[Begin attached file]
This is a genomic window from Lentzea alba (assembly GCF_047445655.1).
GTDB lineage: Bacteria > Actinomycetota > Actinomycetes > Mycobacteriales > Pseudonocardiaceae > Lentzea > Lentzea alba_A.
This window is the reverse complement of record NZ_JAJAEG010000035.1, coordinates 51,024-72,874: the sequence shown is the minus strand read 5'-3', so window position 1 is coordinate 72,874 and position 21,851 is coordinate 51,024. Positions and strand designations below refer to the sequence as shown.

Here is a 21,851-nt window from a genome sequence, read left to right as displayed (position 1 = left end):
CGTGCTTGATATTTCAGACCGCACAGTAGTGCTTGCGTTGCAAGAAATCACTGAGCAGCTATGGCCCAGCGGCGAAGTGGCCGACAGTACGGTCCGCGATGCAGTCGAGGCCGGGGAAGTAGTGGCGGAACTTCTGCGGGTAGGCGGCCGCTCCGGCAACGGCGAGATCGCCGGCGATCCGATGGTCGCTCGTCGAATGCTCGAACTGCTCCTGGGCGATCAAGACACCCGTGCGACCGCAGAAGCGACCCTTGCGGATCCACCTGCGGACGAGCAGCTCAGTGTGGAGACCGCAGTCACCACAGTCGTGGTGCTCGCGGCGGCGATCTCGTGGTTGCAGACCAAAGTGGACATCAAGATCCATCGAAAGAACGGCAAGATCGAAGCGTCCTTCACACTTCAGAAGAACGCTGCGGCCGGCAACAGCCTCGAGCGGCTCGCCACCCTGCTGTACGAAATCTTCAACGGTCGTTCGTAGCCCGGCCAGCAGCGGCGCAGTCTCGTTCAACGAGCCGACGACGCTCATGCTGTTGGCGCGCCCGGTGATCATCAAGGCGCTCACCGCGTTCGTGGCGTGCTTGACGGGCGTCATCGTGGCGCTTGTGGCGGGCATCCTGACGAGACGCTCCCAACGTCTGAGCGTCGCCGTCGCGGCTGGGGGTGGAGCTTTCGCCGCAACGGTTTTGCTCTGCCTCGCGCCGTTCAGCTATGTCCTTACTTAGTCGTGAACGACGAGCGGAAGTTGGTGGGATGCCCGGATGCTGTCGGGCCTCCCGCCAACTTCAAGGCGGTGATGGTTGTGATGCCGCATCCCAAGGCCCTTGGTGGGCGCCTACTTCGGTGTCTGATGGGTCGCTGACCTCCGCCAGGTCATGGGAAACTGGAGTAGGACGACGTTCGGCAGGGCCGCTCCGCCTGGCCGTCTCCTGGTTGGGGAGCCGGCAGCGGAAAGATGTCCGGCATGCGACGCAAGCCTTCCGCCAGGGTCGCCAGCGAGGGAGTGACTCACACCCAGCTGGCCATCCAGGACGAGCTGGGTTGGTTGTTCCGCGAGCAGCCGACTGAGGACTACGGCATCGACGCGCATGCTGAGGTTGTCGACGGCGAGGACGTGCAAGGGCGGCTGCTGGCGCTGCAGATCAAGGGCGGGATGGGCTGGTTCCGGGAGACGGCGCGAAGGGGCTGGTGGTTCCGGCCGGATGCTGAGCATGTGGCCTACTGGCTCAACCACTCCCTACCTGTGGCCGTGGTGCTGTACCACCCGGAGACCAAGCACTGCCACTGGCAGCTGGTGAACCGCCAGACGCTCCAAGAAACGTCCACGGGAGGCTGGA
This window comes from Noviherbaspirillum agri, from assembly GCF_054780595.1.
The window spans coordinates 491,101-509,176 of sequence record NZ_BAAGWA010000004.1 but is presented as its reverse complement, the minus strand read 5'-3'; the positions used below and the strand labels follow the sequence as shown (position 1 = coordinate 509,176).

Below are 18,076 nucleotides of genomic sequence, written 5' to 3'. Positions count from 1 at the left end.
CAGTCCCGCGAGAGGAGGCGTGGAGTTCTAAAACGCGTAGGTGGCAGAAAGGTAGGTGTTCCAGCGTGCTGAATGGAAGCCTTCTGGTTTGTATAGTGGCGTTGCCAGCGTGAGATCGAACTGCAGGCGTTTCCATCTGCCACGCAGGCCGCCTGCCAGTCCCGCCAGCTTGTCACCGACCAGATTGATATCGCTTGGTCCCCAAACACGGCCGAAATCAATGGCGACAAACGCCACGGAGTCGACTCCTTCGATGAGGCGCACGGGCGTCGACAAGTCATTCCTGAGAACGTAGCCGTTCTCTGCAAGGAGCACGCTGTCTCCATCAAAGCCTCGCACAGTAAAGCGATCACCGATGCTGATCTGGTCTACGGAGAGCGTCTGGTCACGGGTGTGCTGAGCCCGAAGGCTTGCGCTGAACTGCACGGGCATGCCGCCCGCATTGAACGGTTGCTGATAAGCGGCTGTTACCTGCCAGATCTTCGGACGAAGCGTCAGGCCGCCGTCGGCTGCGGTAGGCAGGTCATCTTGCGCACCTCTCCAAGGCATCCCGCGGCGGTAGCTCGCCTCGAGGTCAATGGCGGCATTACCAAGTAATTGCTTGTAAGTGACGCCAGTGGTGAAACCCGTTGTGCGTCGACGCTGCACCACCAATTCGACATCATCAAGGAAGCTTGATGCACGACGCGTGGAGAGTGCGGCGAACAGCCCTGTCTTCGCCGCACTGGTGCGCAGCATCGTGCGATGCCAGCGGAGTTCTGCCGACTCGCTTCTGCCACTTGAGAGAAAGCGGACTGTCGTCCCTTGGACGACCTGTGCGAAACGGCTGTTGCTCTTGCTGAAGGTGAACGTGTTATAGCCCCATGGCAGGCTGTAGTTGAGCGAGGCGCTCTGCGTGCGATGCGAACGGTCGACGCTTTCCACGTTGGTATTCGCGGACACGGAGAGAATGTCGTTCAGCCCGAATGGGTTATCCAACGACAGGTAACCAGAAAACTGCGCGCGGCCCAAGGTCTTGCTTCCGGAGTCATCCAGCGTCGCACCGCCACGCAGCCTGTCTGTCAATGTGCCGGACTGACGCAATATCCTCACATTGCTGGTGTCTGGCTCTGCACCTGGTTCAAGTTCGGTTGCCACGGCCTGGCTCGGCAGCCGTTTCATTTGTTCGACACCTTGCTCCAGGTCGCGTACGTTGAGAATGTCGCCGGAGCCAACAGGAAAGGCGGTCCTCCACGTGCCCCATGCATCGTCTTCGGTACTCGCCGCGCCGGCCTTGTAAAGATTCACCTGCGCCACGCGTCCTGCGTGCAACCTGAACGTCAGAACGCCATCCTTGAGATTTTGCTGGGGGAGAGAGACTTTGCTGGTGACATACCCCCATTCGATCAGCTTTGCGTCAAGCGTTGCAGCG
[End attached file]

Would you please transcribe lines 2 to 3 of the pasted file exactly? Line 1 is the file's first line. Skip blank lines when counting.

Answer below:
GTDB lineage: Bacteria > Actinomycetota > Actinomycetes > Mycobacteriales > Pseudonocardiaceae > Lentzea > Lentzea alba_A.
This window is the reverse complement of record NZ_JAJAEG010000035.1, coordinates 51,024-72,874: the sequence shown is the minus strand read 5'-3', so window position 1 is coordinate 72,874 and position 21,851 is coordinate 51,024. Positions and strand designations below refer to the sequence as shown.